ON SATURDAY in mid-June, as is my habit, I was doing a weekly read of housing-related articles. I'm an economist by profession and way back in 2001 I came to believe that we were entering a housing bubble. Almost as a hobby, since my day job involves analyzing non-U.S. economies, I have been following the soap opera that has been the rise and fall of the housing market and its impact on the American economy.
This week had a touch of irony to it, for despite my belief that the story, especially the falling part, is far from over, we were a few days away from closing on the purchase of a house. We had no intention of buying a house; not right now anyway. We were still more than two years away from settling in one place, and by my reckoning 2011 or 2012 would be pretty fair timing in the market..
I had been keeping on eye on what kinds of properties one could get at what prices in Washington State in a few locations that we were considering. We wanted an old house that we could renovate in a rural location. The San Juan Islands was not one of these locations –too expensive for my frugal instincts. Still one lazy afternoon I pulled up listings there in a fantasy window-shopping kind of way. And stumbled across just the kind of thing we were looking for, well within our price range.
In fact, that price was pretty unbelievable. Why wasn't it long gone? “What's the catch?” I wondered. Next to a garbage dump? Ready to collapse from dry rot? My Mom, bless her, agreed to check it out for us. She reported back-great place, no major issues, and it's a steal. We talked about it seriously, but with two years lag time, I was especially concerned about trying to take care of the property from long distance. I just wasn't ready to buy.
A few weeks later, my husband popped his head into the room. “How much was that place listed for?” he asked. I told him. Nope, he replied, they dropped it 20k. Mom! I e-mailed. They dropped the price—they are making it hard to resist. Stop resisting she told me. You'll regret if you miss this chance.
So. It was the right house, at the right price, in a dream location, at the wrong time. We made an offer another 30k below the new asking price. They accepted.
Now we were a few days before closing and I was doing my weekly housing market news read. I came across a link to “Love in the Time of Foreclosure”. I scrolled back through older posts 'til I hit the first one, and begin to read the whole thing in chronological order. Somewhere about half way through I was hit by the powerful conviction “These guys are our caretakers.”
My usually dominant rational and logical side shook this off. In fact, we had already identified a caretaker. We didn't want to rent the house out until we could live there, but didn't want it empty either. We needed someone to live there, keep it from being overgrown by blackberries, and taking care of all those little things a house needs doing. Our real estate broker knew of just the right person, Mom had discussed it all with them, and things were set. She handed over the keys at the closing. But a couple days later we got an e-mail—sorry can't do it after all.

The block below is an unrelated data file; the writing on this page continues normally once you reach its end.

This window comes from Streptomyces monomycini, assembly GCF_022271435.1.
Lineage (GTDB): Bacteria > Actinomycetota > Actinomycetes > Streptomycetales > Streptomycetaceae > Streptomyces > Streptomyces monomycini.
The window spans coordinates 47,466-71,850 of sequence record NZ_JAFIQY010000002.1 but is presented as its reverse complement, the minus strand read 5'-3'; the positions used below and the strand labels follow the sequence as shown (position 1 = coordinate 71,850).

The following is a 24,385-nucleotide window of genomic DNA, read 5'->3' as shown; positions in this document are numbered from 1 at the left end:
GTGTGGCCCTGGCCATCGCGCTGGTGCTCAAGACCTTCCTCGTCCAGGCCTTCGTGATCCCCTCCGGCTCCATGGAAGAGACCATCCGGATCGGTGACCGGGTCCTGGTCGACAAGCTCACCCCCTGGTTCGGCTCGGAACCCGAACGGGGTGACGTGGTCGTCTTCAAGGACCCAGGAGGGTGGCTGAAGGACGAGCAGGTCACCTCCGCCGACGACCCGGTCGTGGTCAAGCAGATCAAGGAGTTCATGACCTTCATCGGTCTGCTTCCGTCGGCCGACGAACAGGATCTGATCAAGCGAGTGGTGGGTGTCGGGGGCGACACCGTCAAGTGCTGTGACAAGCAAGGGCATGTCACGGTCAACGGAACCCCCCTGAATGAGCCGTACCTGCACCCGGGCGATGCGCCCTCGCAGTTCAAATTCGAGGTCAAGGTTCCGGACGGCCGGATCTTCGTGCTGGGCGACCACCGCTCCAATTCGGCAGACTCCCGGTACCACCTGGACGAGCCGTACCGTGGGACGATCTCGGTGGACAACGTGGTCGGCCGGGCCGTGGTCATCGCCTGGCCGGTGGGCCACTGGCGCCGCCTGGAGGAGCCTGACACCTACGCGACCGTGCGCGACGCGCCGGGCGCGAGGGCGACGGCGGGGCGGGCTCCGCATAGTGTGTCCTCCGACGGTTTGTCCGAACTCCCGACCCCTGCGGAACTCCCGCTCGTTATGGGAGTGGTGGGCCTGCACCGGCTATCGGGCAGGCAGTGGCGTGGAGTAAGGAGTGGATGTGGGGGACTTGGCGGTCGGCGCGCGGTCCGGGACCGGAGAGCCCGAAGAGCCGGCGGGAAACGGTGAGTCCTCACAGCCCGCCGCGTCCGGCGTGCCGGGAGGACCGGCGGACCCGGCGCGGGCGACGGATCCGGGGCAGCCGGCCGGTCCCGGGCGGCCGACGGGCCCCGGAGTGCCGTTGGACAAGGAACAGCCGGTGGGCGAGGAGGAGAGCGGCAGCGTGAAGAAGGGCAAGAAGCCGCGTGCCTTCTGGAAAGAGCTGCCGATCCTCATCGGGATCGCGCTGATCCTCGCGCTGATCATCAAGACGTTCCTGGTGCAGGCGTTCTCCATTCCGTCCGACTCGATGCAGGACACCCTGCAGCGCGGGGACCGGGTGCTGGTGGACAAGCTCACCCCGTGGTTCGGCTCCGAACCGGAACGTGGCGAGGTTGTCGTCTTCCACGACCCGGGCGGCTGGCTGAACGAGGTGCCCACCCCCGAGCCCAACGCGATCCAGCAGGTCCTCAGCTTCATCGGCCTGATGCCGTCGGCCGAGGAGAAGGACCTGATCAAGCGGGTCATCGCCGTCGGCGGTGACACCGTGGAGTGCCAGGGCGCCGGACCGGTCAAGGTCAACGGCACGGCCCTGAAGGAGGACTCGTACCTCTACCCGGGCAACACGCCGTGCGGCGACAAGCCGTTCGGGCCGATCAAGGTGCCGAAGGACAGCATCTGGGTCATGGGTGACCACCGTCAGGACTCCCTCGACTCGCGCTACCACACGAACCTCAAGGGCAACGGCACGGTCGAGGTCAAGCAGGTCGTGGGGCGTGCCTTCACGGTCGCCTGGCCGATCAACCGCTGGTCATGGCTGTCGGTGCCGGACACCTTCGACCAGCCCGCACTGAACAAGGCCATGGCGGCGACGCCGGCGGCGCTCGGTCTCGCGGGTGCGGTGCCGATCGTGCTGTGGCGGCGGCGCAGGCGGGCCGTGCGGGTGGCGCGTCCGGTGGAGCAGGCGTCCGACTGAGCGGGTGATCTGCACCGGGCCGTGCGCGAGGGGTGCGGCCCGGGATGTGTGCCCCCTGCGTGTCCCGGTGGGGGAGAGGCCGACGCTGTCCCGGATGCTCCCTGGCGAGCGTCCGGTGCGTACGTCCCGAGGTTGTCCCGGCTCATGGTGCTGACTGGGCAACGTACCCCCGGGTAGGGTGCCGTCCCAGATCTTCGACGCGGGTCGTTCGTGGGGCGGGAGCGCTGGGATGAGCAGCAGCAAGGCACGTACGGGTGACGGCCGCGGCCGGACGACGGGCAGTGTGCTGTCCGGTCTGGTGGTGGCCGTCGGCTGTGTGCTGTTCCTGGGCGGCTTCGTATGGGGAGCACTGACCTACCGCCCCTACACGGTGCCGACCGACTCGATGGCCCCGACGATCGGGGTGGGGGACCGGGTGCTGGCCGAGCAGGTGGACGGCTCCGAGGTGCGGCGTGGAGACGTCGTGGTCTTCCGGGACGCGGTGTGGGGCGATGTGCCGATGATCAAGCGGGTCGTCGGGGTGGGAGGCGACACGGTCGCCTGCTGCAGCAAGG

My thoughts went again to the Walkers. “You can't just contact random people you read about on the Internet,” I told myself.
The next day my husband told me that he had contacted someone with a situations wanted ad in Caretaker Gazette. We have long had a subscription on the theory that we might test drive a few locations by caretaking before actually buying a home and settling in one place. Now though we were on the other side of deal. The person he contacted was very interested. After the usual exchange of info, just when it seemed like we would seal the deal, a family medical situation on the East Coast put the kibosh on that. My husband said he would start to write up our own “Positions Available” for the next edition.
Well, I told myself, maybe I was right. After all, two apparently sure things had fallen through. After a couple of false starts, I bit the bullet and sent them that e-mail. And they were interested. And then I had to explain to my husband what I had done. He took it well. And after some consideration they accepted.
That's my story.
Thank you, future landlord whose name I don't want to reveal to the general public (maybe we should come up with a code name.) I'm so glad you contacted us! Can I just say that after reading this, I'm even more excited about this opportunity. It's all coming together. It does feel, dare I say it, like fate.
Have any readers perused The Caretaker's Gazette yet?
Have any of you ever lived on an island?
Would you? Why or why not?